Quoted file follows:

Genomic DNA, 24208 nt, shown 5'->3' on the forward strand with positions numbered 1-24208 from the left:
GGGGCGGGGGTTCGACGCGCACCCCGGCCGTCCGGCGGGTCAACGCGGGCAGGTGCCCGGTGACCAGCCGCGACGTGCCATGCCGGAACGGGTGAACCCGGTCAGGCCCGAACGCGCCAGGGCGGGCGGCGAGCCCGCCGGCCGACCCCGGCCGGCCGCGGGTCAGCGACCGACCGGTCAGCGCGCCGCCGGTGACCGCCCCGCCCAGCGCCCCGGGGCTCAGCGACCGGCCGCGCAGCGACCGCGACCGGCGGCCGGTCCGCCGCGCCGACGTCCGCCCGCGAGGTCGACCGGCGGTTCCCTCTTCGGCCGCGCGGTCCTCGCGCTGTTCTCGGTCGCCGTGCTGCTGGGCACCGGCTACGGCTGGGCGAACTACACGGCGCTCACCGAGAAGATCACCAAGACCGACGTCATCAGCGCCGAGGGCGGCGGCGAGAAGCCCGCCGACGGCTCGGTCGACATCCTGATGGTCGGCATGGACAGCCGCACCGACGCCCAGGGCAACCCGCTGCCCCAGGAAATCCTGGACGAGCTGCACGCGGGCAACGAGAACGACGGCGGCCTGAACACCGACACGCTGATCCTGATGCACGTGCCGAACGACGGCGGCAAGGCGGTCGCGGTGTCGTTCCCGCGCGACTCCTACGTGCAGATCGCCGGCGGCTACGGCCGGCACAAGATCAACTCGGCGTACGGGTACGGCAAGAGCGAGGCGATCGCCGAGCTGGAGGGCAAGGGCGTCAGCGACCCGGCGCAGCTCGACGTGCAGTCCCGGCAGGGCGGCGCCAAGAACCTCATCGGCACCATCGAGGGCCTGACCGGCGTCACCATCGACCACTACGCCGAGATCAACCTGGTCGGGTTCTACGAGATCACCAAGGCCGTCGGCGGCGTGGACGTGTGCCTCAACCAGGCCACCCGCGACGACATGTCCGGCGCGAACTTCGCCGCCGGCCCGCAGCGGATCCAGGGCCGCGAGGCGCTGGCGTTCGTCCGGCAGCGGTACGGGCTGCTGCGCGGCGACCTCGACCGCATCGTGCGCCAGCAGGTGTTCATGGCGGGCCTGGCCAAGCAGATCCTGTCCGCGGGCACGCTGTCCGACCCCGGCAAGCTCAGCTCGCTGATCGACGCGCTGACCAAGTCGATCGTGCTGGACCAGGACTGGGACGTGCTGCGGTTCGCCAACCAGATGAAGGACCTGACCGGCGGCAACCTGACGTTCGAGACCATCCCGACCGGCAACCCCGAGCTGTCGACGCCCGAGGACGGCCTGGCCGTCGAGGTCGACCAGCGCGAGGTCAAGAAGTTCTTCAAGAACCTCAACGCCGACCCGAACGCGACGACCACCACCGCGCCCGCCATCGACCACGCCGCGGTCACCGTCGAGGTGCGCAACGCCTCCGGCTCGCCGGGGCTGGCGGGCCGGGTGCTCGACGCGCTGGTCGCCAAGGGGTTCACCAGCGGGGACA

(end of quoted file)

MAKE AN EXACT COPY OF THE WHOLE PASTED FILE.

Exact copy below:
Genomic DNA, 24208 nt, shown 5'->3' on the forward strand with positions numbered 1-24208 from the left:
GGGGCGGGGGTTCGACGCGCACCCCGGCCGTCCGGCGGGTCAACGCGGGCAGGTGCCCGGTGACCAGCCGCGACGTGCCATGCCGGAACGGGTGAACCCGGTCAGGCCCGAACGCGCCAGGGCGGGCGGCGAGCCCGCCGGCCGACCCCGGCCGGCCGCGGGTCAGCGACCGACCGGTCAGCGCGCCGCCGGTGACCGCCCCGCCCAGCGCCCCGGGGCTCAGCGACCGGCCGCGCAGCGACCGCGACCGGCGGCCGGTCCGCCGCGCCGACGTCCGCCCGCGAGGTCGACCGGCGGTTCCCTCTTCGGCCGCGCGGTCCTCGCGCTGTTCTCGGTCGCCGTGCTGCTGGGCACCGGCTACGGCTGGGCGAACTACACGGCGCTCACCGAGAAGATCACCAAGACCGACGTCATCAGCGCCGAGGGCGGCGGCGAGAAGCCCGCCGACGGCTCGGTCGACATCCTGATGGTCGGCATGGACAGCCGCACCGACGCCCAGGGCAACCCGCTGCCCCAGGAAATCCTGGACGAGCTGCACGCGGGCAACGAGAACGACGGCGGCCTGAACACCGACACGCTGATCCTGATGCACGTGCCGAACGACGGCGGCAAGGCGGTCGCGGTGTCGTTCCCGCGCGACTCCTACGTGCAGATCGCCGGCGGCTACGGCCGGCACAAGATCAACTCGGCGTACGGGTACGGCAAGAGCGAGGCGATCGCCGAGCTGGAGGGCAAGGGCGTCAGCGACCCGGCGCAGCTCGACGTGCAGTCCCGGCAGGGCGGCGCCAAGAACCTCATCGGCACCATCGAGGGCCTGACCGGCGTCACCATCGACCACTACGCCGAGATCAACCTGGTCGGGTTCTACGAGATCACCAAGGCCGTCGGCGGCGTGGACGTGTGCCTCAACCAGGCCACCCGCGACGACATGTCCGGCGCGAACTTCGCCGCCGGCCCGCAGCGGATCCAGGGCCGCGAGGCGCTGGCGTTCGTCCGGCAGCGGTACGGGCTGCTGCGCGGCGACCTCGACCGCATCGTGCGCCAGCAGGTGTTCATGGCGGGCCTGGCCAAGCAGATCCTGTCCGCGGGCACGCTGTCCGACCCCGGCAAGCTCAGCTCGCTGATCGACGCGCTGACCAAGTCGATCGTGCTGGACCAGGACTGGGACGTGCTGCGGTTCGCCAACCAGATGAAGGACCTGACCGGCGGCAACCTGACGTTCGAGACCATCCCGACCGGCAACCCCGAGCTGTCGACGCCCGAGGACGGCCTGGCCGTCGAGGTCGACCAGCGCGAGGTCAAGAAGTTCTTCAAGAACCTCAACGCCGACCCGAACGCGACGACCACCACCGCGCCCGCCATCGACCACGCCGCGGTCACCGTCGAGGTGCGCAACGCCTCCGGCTCGCCGGGGCTGGCGGGCCGGGTGCTCGACGCGCTGGTCGCCAAGGGGTTCACCAGCGGGGACA